Team say thank-you to familiesMay 31, 2021
The art of saying “thank you” may be more usually associated with social interactions but for Nicole Catherine and her colleagues with the BC Healthy Connections Project, it’s an important part of science as well.
Catherine and senior research coordinators Katie Hjertaas and Ange Cullen are soon to begin contacting all 739 participants in the multi-year study to let them know what an extraordinary contribution they have made.
The scientific study is examining whether an intensive nurse home-visiting program for young first-time moms can improve child health and development. Pregnant girls and young women living across four regional BC Health Authorities generously agreed to participate in six research interviews during pregnancy and through until their child’s second birthday. In total, families contributed to an impressive total of 4,000 research interviews involving eight million data points on mothers’ life experiences and the experiences of their children.
Their voices, as heard through the survey data, are informing new policies and efforts to support similar girls and young women and their children. “They demonstrated strength and resilience in connecting with public health early in their pregnancy, and in agreeing to participate in a long-term research study,” Catherine says. “What’s even more remarkable is that they did this while coping with other issues in their lives,” she added. Some 91% of participants were preparing to parent while single and 49% were adolescents.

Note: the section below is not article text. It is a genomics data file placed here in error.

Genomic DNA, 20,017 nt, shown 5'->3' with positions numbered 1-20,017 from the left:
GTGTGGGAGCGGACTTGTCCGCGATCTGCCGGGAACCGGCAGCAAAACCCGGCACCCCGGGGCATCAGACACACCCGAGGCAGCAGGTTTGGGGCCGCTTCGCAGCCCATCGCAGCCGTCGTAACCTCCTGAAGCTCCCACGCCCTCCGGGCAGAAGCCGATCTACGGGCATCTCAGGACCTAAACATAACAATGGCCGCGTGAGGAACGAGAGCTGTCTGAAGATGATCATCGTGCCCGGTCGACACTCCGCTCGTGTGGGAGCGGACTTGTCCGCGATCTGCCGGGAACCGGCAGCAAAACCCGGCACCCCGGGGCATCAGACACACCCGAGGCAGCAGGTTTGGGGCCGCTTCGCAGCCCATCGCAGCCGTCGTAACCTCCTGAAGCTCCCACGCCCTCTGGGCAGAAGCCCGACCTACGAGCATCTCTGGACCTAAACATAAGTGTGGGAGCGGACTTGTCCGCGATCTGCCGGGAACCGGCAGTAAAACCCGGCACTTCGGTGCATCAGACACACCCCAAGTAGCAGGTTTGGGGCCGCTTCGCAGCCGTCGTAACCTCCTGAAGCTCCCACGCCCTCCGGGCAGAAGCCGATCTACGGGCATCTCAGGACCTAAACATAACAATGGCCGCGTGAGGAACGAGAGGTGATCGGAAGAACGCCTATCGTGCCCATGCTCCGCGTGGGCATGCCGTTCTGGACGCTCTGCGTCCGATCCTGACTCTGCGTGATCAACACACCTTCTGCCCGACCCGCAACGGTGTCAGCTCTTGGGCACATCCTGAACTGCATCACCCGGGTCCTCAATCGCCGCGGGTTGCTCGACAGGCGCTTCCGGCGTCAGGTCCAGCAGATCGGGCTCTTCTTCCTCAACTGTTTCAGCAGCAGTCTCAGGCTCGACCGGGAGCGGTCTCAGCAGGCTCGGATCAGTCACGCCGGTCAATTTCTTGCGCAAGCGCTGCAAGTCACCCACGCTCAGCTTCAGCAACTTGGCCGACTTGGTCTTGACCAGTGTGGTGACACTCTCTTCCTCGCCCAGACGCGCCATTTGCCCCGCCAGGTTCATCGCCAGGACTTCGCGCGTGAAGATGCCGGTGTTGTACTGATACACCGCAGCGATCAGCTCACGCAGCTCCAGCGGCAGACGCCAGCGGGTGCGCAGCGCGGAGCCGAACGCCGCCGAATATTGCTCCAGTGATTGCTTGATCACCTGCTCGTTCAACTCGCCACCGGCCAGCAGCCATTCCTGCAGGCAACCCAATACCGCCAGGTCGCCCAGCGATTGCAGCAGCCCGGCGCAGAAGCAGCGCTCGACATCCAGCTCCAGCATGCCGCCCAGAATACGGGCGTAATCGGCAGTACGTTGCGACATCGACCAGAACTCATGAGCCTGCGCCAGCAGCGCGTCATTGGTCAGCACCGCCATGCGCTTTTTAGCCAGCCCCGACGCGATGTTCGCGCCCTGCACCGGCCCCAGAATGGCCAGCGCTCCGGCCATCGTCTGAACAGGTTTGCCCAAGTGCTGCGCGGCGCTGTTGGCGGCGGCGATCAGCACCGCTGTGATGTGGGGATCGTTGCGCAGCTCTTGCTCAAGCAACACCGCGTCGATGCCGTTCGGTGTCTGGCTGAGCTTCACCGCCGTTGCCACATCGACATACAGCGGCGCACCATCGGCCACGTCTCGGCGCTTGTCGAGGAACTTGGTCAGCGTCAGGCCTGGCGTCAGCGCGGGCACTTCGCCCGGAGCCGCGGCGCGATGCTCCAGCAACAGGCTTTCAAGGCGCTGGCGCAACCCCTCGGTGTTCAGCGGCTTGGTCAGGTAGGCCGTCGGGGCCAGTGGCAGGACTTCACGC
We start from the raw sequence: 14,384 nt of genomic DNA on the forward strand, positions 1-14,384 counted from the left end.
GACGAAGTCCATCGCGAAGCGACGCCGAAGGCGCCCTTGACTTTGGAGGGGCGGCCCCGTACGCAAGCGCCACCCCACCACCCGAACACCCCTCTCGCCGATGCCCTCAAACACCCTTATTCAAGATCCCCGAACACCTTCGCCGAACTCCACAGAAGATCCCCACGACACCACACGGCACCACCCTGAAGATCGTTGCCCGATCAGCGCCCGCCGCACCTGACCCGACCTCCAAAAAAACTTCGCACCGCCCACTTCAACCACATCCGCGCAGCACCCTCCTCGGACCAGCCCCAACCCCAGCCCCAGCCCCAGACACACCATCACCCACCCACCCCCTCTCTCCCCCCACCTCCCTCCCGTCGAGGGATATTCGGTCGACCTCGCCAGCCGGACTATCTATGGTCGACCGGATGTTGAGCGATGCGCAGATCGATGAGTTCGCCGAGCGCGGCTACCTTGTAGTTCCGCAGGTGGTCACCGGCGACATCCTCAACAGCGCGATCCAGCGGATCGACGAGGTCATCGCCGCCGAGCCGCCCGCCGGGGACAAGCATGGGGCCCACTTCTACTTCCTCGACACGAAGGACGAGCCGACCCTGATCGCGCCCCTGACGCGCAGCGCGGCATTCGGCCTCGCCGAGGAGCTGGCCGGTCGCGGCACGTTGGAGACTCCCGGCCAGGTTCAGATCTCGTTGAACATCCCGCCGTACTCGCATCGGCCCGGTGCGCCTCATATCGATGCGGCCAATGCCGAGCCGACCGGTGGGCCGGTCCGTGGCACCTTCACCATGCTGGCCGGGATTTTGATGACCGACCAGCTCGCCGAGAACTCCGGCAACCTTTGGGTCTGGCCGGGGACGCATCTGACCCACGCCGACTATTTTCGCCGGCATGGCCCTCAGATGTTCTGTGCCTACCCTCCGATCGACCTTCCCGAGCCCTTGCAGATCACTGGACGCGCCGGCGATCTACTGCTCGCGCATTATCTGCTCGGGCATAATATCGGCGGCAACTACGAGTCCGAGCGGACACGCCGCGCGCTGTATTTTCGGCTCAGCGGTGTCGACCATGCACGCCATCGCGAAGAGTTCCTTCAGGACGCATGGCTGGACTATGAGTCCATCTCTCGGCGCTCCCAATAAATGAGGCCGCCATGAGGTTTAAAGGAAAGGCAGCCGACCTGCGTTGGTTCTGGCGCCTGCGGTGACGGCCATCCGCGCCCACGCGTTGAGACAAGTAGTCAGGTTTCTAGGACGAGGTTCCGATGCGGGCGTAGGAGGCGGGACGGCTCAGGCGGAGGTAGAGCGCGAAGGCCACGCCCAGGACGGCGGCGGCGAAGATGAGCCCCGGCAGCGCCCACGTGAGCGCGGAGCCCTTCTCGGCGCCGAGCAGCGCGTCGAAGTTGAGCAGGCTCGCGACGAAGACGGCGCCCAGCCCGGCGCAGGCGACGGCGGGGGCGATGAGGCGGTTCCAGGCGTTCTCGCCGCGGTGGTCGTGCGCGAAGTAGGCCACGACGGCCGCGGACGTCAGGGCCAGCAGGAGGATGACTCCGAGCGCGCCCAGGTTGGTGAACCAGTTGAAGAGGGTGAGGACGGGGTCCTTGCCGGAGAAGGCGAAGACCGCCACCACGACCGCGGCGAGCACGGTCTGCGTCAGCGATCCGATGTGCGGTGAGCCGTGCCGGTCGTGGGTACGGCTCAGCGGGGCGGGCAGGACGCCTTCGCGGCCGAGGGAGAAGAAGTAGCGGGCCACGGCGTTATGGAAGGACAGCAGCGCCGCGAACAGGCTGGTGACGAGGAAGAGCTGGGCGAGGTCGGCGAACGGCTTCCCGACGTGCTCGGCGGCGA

In making this outreach, the study team will share some positive prenatal findings and let families know that they will be contacted in the near future to be invited to participate in a longer-term follow up across childhood and adolescence.
Recent news from a similar study in England has shown positive results in a follow-up study conducted when children were age 7. Children of nurse-visited mothers in that country showed better school readiness at age 5 and better reading achievement at age 7.